On this Juneteenth, 2020, it feels especially important to write on our support of Black Lives Matter and the worldwide protests for racial equity. We are proud of our organization’s commitment to equity, but we simultaneously admit that we can always learn more and do better.

Here’s a quick snapshot of some things we are proud of:

  • One of our primary goals – Care of People. This means all people. Permaculture is most needed for the downtrodden. Our greatest impact will (hopefully) be on those who are most vulnerable.
  • Diversity of those we serve (people of color are disproportionately affected by homelessness)
  • Diversity of our leadership (including people of color, women, GLBTQ, and differently-abled)
  • Anti-Discrimination Declaration – this was created with our initial policies in 2016. It is a living document/work in progress that can always be improved, but it is foundational in our processes. When our policies are approved by the Board they will be published on our site: if you would like to read the Declaration in the meantime please Contact Us to receive a copy.
  • Indigenous leaders will be involved in our homestead development. Their history and representation will be woven into our design plans. We will pay “Real Rent” to the Duwamish people (assuming we are on Duwamish land) for the duration of our time on their land.

And here’s a snapshot of some ideas to help us better support our BIPOC community:

  • While our leadership is diverse, we can still improve. Roughly 70% of our Board identify as white, which is reflective of the demographic in Washington state (80% white). That being said, we can always diversify to strengthen and provide more perspectives. Indigenous representation in particular would be ideal and we will seek to expand in this direction.
  • The Board will discuss our support of Black Lives Matter at our Q2 meeting in July, with a focus on what more we can be doing. How can we further diversify? Should we create a committee to focus on this? Should we use consultants? 
  • I am committed to us finding a path for reparations within our policies. I do not know what this looks like yet, I just know that it is important and needed. The Board will weigh in on this and we will develop reparative justice policies as we continue to build our organizational framework. Reparations will be a part of our homestead from the start.

If you’re curious why (or concerned that) we haven’t spoken up specifically about Black Lives Matter before this moment, I will admit that I needed time – as a non-black person who is President of the Board – to find the right words. If you know me personally, you know I speak without abandon on my personal social media accounts, but speaking up on a business account is different. Yes, we stand in solidarity with Black Lives Matter, but what does that mean? What do we do that helps their cause? What do we have to learn? What do we need to do better? How do we speak up without our words being empty?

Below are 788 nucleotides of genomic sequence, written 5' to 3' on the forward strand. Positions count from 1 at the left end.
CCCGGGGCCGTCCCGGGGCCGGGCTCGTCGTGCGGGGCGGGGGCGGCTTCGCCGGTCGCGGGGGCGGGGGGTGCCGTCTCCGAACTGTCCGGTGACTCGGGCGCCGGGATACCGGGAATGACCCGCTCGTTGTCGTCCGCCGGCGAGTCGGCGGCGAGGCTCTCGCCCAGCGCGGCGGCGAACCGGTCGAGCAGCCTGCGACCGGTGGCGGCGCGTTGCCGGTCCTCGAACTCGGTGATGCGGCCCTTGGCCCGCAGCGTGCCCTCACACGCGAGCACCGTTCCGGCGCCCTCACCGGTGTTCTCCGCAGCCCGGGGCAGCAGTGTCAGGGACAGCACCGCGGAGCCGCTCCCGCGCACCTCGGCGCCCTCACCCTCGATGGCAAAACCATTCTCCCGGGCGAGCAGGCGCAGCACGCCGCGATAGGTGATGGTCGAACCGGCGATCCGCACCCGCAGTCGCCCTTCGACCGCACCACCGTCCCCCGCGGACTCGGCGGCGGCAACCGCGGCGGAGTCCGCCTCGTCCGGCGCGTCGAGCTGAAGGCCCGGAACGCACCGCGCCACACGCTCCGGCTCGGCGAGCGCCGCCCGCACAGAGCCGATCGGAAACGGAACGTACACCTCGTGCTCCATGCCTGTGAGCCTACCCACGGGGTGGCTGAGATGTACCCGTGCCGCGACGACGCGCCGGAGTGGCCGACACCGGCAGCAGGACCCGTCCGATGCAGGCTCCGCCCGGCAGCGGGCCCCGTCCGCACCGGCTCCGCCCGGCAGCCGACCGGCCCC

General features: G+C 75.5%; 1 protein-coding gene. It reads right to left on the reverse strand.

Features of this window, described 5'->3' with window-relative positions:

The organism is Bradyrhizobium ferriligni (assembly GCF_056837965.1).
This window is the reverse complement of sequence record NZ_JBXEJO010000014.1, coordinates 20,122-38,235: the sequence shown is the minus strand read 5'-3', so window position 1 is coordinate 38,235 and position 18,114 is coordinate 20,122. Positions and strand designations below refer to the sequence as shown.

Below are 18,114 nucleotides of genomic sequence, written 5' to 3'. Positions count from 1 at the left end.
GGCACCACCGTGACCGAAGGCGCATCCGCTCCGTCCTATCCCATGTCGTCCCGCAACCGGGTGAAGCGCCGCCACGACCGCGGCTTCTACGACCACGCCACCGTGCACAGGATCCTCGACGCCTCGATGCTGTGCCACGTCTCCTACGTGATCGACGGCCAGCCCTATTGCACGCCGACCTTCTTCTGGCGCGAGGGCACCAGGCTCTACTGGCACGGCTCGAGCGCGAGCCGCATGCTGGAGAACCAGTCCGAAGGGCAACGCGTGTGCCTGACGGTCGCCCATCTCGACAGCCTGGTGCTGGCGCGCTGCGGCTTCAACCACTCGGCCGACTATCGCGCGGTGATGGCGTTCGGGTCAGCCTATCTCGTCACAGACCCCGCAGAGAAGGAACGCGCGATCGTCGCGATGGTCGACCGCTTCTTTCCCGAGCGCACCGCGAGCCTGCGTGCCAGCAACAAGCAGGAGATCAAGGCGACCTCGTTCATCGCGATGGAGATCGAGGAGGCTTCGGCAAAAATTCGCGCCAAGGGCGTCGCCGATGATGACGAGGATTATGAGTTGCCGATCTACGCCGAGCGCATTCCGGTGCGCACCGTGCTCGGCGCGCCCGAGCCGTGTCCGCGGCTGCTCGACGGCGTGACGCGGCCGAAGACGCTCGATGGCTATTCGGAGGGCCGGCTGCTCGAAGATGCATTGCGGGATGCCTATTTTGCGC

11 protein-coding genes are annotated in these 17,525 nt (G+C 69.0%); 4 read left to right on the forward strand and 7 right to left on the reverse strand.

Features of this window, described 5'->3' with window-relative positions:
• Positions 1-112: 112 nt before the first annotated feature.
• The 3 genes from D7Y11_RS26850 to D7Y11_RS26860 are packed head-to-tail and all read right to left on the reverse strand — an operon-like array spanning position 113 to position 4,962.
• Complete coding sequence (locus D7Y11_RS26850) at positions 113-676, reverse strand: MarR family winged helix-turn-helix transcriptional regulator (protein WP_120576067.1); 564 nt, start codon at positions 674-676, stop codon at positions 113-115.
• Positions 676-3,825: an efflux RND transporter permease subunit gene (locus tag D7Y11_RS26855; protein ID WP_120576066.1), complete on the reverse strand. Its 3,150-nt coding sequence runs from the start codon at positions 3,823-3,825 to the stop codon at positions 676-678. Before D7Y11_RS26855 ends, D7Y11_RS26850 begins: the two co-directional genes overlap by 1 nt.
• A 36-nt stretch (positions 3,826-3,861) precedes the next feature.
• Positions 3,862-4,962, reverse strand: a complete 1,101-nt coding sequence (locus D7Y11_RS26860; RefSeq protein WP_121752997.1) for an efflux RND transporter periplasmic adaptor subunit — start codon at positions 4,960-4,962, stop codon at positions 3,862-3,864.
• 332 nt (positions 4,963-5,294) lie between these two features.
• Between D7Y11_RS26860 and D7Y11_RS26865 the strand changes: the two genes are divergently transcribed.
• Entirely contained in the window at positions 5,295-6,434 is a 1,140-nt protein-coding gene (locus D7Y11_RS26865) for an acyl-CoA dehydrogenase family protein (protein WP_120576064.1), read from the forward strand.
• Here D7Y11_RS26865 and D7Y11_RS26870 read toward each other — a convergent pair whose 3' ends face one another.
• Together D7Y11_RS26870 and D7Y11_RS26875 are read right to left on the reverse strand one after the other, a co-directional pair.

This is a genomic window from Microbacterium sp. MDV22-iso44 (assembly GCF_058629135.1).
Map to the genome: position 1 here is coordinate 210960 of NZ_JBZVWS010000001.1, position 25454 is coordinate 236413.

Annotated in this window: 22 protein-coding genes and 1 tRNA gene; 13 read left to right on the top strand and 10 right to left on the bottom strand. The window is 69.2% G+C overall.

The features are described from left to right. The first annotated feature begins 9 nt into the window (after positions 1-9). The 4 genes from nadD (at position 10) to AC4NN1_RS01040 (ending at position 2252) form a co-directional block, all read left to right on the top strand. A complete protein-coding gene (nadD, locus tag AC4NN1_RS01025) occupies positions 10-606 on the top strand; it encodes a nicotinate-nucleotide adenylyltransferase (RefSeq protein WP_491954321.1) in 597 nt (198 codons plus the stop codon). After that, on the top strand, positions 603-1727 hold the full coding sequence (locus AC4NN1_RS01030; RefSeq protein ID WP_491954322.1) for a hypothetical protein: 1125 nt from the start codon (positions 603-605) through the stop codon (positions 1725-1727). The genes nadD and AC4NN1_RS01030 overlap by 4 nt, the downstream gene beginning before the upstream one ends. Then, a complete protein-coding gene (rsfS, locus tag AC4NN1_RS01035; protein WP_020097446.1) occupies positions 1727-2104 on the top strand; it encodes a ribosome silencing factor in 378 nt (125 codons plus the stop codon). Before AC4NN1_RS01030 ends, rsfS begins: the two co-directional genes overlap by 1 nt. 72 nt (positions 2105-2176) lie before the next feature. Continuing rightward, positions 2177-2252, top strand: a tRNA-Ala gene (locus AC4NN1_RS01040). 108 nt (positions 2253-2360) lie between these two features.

I must also acknowledge that as an aspiring 501(c)(3) we have to be careful about what we say: it is illegal for this kind of organization to speak out politically. We are not permitted to advocate for legislative measures or politicians that support Black Lives Matter’s agendas as that crosses into political territory. That being said, Black Lives Matter itself and the movement around it is not a political statement – it’s about people, equity, and justice.

By Rebeccah Landerholm




Chatting Climate Change & Biodiversity with a Molecular Biologist

The Landerholmstead cares passionately about climate change and human impact on the earth. Sustainable ecosystems are essential for our success in helping people and the environment, as our Mission & Vision mandate.

Last week, I interviewed a friend and peer to get his take -as a molecular biologist – on climate change, biodiversity, and mitigating potential threats to sustainability.

Matt Martello graduated from Kutztown University of Pennsylvania in 2013 with a B.S. in Biology (Molecular/Micro/Cell) and Minors in Mathematics and Biochemistry. He has experience in environmental workings and the importance of biodiversity, including previous employment with the Institute for Environmental Health/Molecular Epidemiology Inc. He has worked to reduce his carbon-footprint in the last year by making small but effective lifestyle changes. Matt says, “I look forward to helping the Landerholmstead make a change in our local environments and around the world.”

Understanding Climate Change

Climate change analysis is both an art and a science: one of patience, observation, and statistical investigation. According to Matt, climate change can be defined as weather patterns and temperature changes caused by human interaction including fossil fuels, CO2, and replacing trees with impermeable surfaces like buildings and roads. He characterizes humans as the greatest threat to our climate: through road/industry development, destruction or disruption of ecosystems, and pollution. Our reliance on our current waste-model (landfills, etc.) is unsustainable because of how long unassisted waste takes to break down. And all the while it’s breaking down, it is releasing CO2 and methane, among other wasted gases.